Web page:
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Review of ESPNFILM’S 30 on 30: “The Real Rocky”

Monday 31st, October 2011 / 11:14 Written by

chuck wepnerIn 1976, a film about a small time boxer from the streets of Philadelphia named Rocky Balboa who gets a shot at the World Heavyweight Title by the champion named Apollo Creed was released. The film starred and was written by a fairly unknown actor named Sylvester Stallone, and went on to become one of the largest grossing films, and won the 1976 Academy Award for Best Picture. The film I am talking about is, of course, “Rocky.” The film went on to have several sequels, and went on to become one of the most successful movie franchises.

This past Tuesday, ESPN FILM’s 30 on 30 series presented, “The Real Rocky,” by Jeff Feuerzeig. The film discusses the life and career of boxer Chuck Wepner. During Wepner’s career, he was nicknamed “The Bayonne Bleeder” because during a fight between himself and Sonny Liston, he got his nose broken and was bleeding profusely. Wepner is interviewed, and he was saying how he was hoping that in the famous “Rumble in the Jungle” match between then Heavyweight Champion George Foreman, and challenger Muhammad Ali, he was pulling for Foreman because he knew he would get a title shot.

Well, as most people know, Ali won that fight, and became the new Champion by knocking out Foreman. However, a couple of months later, Ali gave the Title shot to Chuck Wepner. Wepner then describes the build up for the fight.which included Ali telling him to call him (Ali) the “n” word right before both appeared on the Mike Douglas show. Wepner said he couldn’t do it, and would not do it as he had African American friends, and his sparring partners were also African American. Well, on the Douglas show, Ali claimed that Wepner called him an “n” word, and Wepner and Ali got into it. As for the fight itself, it was a very good bout. Ali won in the 15th round when Wepner could not go anymore, and the referee stopped the fight. Wepner said that he felt good about the fight as he felt that at least he was able to go 15 rounds with the champ

Now, what does this story of Wepner’s life and boxing career have to do with the movie, “Rocky?” Well, according to the documentary, Wepner’s lawers who took depositions from Stallone were talking about how Stallone got all defensive when certain aspects of Wepner’s life were used in the film. Stallone tried to say that the film was based on Rocky Marciano, but in interviews, he mentions Wepner over and over. According to the docutmentary, it was quite evident that Stallone used the Ali vs Wepner fight as inspiration for the movie. In fact, when Wepner attended a showing of “Rocky,” people gave him a standing ovation as a lot of them felt the film reflected many aspects of his life.

In the original “Rocky” film, there is that famous scene where Rocky runs up the steps of the Philadelphia Art Museum during training. According to Wepner, as part of his training, he would run up the main library steps. During the documentary, Wepner talks about meeting and fighting a worked match with the late WWE (then WWF) star Andre the Giant. Vince McMahon is interviewed briefly. Wepner said that near the end of the match, Andre would throw him over the top rope into the crowd.. In the 3rd sequel, “Rocky III,” there is a scene where Rocky fights wrestler Thunderlips played by current TNA wrestler, Hulk Hogan. Thunderlips throws Rocky over the tope into the crowd. Also in the original film, Rocky Balboa is a debt collector for a loan shark. Wepner also had worked in a similar line of work.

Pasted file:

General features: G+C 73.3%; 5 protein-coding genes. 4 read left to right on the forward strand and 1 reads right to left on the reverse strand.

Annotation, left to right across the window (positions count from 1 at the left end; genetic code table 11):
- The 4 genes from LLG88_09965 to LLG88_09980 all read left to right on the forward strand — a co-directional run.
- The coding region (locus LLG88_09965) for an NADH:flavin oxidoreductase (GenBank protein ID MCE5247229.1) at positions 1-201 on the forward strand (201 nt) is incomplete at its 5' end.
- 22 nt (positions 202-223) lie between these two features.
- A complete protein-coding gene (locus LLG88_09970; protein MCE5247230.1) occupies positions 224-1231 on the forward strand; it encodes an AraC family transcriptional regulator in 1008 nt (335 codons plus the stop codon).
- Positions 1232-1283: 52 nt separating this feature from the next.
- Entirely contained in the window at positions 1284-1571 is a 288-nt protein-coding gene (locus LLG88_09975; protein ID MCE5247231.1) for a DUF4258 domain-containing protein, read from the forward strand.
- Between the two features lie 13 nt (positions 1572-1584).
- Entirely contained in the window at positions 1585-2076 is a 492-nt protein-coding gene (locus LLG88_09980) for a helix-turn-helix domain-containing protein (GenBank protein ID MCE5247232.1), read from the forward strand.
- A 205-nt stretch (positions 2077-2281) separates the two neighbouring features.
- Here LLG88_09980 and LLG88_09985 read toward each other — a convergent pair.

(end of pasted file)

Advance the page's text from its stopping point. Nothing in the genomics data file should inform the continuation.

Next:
Wepner felt slighted by Stallone. He went to prison for cocaine charges, and Stallone was doing a movie at the prison he was in, and Stallone just asked how he was. Wepner felt that Stallone didn’t give him (Wepner) any credit even though Wepner felt it was obvious that his life was the basis for the “Rocky” movies. He felt he should have gotten something. It was the filming of the movie “Cop Land,” that really frustrated him, and he then decided to sue. On the DVDs for the “Rocky” movies, Stallone mentions Wepner, so it is rather strange that during his depositions, he got agitated when asked by Wepner’s lawyers about whether the Ali fight was the inspiration for the film. Vince McMahon says that he advised Stallone to settle, which is exactly what happened.

I thought the film was very well done. It was a very interesting documentary. Sad to see that Wepner is still working as a liquor salesman. It was also disappointing to see that Stallone didn’t give Wepner any credit. I mean, from watching the documentary, it was just too obvious to me that the Ali/Wepner fight was the inspiration for the film, and that Chuck Wepner was the inspiration for Rocky. There was way too many similarities between events in Wepner’s life, and the “Rocky” movies. I definitely recommend the documentary.

Follow Chuck Wepner on You Tube on The Chuck Wepner channel.

Terri Bey currently blogs for CamelClutchBlog.com about Wrestling, NFL, and other sports/pop culture related subjects. Her work has appeared in BleacherReport and for F4WOnline.com. Terri can be found here at Facebook- http://www.facebook.com/TerriBey and at Twitter- http://www.twitter.com/missedgehead

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About the author

Eric Gargiulo is the owner and editor-in-chief of the Camel Clutch Blog. Eric has worked in the pro wrestling industry since 1995 as a ring announcer in ECW and a commentator/host on television, PPV, and home video. Eric also hosted Pro Wrestling Radio on terrestrial radio from 1998-2009. Check out some of Eric's work on his IMDB bio and Wikipedia.

View all articles by Eric Gargiulo

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